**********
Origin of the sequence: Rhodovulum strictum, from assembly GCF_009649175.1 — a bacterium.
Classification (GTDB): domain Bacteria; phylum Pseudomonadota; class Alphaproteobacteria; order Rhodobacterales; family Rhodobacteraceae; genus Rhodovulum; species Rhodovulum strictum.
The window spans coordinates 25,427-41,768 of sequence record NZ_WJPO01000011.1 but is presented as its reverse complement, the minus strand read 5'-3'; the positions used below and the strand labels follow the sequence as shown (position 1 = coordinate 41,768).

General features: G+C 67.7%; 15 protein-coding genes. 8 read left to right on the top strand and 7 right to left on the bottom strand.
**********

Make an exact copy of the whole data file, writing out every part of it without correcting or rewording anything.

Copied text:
Origin of the sequence: Rhodovulum strictum, from assembly GCF_009649175.1 — a bacterium.
Classification (GTDB): domain Bacteria; phylum Pseudomonadota; class Alphaproteobacteria; order Rhodobacterales; family Rhodobacteraceae; genus Rhodovulum; species Rhodovulum strictum.
The window spans coordinates 25,427-41,768 of sequence record NZ_WJPO01000011.1 but is presented as its reverse complement, the minus strand read 5'-3'; the positions used below and the strand labels follow the sequence as shown (position 1 = coordinate 41,768).

General features: G+C 67.7%; 15 protein-coding genes. 8 read left to right on the top strand and 7 right to left on the bottom strand.